But the $700,000 system was controversial in a city where schools compete aggressively for students. Few charters participated due to fears the system was rigged to promote the district. The district, then run by a state-appointed manager, tabled the issue until a new school board could be elected. The board has been in office since January 2017 and has shown no interest in a common enrollment system.
3. Expand transportation
Currently, older students can use the city’s public buses, but for the younger students too small to ride the public bus alone, busing options are few. District students who take school buses must live near their assigned school.
That means students who change addresses often must change schools, too.
“If we really want to cut down on mobility, it has to be attacked through the choice process or transportation process,” Welsh said.
Detroit schools Superintendent Nikolai Vitti said it’s worth considering whether the district should provide busing to families who move so students can remain in their previous school.
“That may appear to be expensive,” he said. “But is it less expensive than losing that child?”
Every time a child transfers from one school to another, Vitti said, schools have to reshuffle class sizes and put time and money into helping new students adjust, testing them, gathering their records and making sure they know school rules and culture. And that disruption costs money, Vitti said. “We don’t quantify in dollars accurately enough the impact that this has.”
4. Standardize curriculum
Michigan has statewide academic standards that dictate what each student should learn every year. But state officials have no way of knowing how many districts and charter schools use curriculums that comply with those standards.
That means if a child moves from one school to another during a school year, the child invariably encounters vastly different lessons, textbooks, and expectations.
“The more standardized the curriculum is across the state, the better position you’ll be in to have school districts teaching similar type of things,” said Randy Liepa, superintendent of the education service agency for Wayne County.
But a standard curriculum, even across schools in the same district, can be a tough sell for teachers, who often say they want — and need — to have control over what and how they teach students.
“It’s a challenge for local school districts,” Liepa said. “They’re often not able to reap the benefits of a curriculum that builds off of each other’s [lessons]. It’s a significant challenge.”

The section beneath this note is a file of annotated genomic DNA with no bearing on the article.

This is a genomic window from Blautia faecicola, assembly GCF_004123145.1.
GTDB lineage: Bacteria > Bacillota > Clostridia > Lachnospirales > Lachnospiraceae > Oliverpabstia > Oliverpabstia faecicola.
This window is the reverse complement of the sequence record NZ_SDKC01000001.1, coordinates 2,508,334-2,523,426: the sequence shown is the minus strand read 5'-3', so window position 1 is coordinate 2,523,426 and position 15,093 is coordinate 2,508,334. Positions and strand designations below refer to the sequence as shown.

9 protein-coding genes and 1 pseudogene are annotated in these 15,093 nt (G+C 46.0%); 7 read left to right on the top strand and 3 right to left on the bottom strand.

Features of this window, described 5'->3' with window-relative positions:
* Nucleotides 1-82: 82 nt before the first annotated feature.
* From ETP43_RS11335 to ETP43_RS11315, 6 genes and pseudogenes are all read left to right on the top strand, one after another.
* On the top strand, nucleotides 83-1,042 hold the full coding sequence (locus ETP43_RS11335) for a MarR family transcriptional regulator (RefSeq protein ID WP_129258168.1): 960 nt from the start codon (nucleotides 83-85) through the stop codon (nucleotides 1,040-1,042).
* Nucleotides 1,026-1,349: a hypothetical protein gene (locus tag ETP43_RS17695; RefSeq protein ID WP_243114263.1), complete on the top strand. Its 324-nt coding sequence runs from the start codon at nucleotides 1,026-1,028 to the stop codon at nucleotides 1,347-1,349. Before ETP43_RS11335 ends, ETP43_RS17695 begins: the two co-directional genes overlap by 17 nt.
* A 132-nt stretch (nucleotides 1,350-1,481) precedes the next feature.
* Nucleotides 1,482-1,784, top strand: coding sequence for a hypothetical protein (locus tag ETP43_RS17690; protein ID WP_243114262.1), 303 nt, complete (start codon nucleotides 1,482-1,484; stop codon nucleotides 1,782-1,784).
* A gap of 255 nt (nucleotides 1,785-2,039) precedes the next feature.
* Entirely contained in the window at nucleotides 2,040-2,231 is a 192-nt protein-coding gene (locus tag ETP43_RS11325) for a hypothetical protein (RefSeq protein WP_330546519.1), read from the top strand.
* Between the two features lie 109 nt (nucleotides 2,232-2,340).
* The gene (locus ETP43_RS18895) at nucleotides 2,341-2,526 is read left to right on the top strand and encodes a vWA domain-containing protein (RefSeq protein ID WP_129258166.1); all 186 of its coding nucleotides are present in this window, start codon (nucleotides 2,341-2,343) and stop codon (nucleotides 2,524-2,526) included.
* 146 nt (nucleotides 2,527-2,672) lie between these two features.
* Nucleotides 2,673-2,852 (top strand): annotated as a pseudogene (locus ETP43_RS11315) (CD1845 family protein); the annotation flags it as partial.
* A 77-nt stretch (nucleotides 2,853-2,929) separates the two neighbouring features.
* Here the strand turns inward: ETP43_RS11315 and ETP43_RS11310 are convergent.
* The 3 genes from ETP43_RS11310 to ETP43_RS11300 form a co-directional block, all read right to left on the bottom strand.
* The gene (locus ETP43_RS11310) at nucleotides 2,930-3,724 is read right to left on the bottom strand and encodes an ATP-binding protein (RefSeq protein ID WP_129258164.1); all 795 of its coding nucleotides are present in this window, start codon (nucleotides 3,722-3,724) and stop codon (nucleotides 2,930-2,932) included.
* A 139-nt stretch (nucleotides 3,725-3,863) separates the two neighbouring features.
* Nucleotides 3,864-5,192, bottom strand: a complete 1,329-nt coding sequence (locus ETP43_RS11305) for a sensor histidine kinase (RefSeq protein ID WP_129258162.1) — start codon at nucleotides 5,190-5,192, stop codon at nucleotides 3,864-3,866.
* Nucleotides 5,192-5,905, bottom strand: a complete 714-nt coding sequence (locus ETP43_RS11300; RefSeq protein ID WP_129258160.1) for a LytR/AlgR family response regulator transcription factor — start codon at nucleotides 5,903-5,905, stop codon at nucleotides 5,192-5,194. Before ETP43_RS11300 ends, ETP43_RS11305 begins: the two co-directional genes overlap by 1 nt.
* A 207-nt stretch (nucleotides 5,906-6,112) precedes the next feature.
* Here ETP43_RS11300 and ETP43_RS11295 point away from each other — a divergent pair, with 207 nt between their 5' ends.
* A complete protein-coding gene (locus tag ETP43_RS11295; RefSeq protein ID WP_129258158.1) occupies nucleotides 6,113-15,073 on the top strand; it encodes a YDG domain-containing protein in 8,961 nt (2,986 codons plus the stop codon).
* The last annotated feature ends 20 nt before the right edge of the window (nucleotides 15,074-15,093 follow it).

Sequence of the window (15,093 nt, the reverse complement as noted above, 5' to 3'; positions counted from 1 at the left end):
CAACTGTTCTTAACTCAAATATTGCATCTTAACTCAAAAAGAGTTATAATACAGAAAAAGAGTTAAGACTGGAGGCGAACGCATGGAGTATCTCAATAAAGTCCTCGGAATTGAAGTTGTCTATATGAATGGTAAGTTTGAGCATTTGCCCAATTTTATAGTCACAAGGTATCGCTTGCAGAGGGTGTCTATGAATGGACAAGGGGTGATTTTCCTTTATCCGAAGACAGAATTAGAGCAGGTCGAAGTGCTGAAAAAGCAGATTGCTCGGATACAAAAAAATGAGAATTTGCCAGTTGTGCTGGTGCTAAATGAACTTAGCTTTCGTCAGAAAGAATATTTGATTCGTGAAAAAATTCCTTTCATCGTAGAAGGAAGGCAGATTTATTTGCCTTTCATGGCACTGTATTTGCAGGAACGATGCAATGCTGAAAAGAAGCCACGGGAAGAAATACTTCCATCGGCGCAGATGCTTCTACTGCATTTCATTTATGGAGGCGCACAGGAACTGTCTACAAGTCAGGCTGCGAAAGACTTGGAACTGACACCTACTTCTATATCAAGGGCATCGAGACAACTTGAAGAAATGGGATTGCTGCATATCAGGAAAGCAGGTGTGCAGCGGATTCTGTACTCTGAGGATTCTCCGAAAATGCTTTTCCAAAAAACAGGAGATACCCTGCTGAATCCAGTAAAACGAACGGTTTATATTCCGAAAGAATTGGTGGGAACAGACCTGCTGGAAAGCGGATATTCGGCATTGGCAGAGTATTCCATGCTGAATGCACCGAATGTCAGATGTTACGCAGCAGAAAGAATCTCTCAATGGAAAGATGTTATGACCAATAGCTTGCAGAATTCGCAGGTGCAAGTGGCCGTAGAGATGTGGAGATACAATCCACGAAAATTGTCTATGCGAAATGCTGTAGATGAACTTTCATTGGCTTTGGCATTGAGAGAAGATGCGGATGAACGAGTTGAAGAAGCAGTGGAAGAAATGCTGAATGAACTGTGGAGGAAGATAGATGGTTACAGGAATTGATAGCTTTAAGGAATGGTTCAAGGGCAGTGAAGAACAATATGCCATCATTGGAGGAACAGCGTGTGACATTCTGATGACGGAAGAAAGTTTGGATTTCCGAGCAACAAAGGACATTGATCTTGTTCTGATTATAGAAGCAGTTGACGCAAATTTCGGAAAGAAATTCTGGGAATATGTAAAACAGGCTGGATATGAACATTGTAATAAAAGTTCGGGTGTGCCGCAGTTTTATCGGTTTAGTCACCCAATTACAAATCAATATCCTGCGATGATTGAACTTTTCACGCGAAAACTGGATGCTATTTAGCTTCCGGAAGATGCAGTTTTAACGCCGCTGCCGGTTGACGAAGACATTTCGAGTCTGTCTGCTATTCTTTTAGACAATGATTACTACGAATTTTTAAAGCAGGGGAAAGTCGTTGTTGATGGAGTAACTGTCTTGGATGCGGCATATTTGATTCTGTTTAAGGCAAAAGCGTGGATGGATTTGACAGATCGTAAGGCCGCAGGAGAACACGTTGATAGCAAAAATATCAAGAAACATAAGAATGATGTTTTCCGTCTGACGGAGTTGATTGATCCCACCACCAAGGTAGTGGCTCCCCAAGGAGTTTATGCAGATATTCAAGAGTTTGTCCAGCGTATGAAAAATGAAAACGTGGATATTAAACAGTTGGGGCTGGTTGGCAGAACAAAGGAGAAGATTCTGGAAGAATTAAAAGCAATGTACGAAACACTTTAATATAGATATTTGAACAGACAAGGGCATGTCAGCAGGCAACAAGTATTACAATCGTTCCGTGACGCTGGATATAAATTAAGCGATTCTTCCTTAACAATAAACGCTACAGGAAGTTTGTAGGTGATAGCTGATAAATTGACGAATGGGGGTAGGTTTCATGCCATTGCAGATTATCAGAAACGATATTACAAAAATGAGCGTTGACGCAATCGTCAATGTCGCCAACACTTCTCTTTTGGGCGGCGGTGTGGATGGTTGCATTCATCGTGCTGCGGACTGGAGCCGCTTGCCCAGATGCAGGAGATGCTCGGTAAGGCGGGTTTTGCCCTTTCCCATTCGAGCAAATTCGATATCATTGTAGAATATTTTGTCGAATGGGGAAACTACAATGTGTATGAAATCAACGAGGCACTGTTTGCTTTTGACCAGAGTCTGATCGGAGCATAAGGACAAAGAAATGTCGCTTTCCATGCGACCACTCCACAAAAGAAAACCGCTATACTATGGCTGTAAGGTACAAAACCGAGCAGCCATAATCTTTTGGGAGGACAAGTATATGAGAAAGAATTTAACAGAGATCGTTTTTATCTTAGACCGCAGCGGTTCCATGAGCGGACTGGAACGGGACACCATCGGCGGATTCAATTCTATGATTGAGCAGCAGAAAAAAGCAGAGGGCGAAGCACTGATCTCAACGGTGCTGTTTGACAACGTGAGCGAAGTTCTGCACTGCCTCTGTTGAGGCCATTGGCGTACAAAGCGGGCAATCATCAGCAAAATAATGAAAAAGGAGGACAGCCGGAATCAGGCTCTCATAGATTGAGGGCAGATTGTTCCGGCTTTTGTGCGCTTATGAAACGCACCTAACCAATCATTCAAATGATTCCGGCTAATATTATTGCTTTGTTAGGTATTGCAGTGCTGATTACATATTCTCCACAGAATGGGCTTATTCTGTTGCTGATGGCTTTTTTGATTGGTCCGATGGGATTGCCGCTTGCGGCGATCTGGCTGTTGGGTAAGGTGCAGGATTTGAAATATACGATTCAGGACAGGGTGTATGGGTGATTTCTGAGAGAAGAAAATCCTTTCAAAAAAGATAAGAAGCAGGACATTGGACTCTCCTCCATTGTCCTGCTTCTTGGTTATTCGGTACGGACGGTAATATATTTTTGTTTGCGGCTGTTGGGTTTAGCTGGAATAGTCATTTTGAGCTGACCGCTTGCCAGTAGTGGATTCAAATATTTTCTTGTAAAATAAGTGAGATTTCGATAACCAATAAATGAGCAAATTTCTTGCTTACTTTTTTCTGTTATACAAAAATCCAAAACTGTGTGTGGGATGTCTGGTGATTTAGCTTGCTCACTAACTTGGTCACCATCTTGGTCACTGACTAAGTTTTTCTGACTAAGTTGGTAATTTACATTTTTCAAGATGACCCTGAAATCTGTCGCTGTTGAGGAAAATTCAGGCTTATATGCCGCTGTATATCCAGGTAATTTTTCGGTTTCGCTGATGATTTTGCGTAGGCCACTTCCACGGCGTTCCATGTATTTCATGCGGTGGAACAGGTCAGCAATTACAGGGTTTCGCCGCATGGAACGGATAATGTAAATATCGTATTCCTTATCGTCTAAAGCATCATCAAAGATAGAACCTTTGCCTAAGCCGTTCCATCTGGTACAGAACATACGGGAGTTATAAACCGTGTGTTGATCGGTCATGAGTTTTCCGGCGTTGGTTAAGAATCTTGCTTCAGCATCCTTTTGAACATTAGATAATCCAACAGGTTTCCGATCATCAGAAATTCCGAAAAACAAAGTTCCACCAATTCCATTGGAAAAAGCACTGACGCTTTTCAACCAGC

5. Hire more and better trained staff
Kaira Gandy, a teacher who saw a dozen students join and leave her eighth-grade English class at Bethune Elementary-Middle School last school year, said students who move from school to school often require more individual attention.
“With transience, you need more hands on deck,” she said.
Detroit is ramping up its recruiting in response to a teacher shortage and large class sizes. Last year, the district fanned out across the country to historically black colleges and universities to try to fill its 200 teacher vacancies.
Hiring additional teachers would reduce class sizes and help all children, not just students who frequently change schools. To create a stable school culture, the district would likely need to hire more social workers and psychologists, too — and invest in training teachers to deal with the trauma or special needs of highly mobile kids, Gandy said.
This could both help schools cope with students coming and going and potentially reduce the problem. If students are more successful, parents will be more likely to keep them where they are.
About this project
This story is part of a series, “Moving Costs: How students changing schools hurt Detroit classrooms,” a joint project by Bridge Magazine and Chalkbeat. Erin Einhorn is Detroit bureau chief of Chalkbeat, a national education news site. Chastity Pratt Dawsey is a Bridge reporter.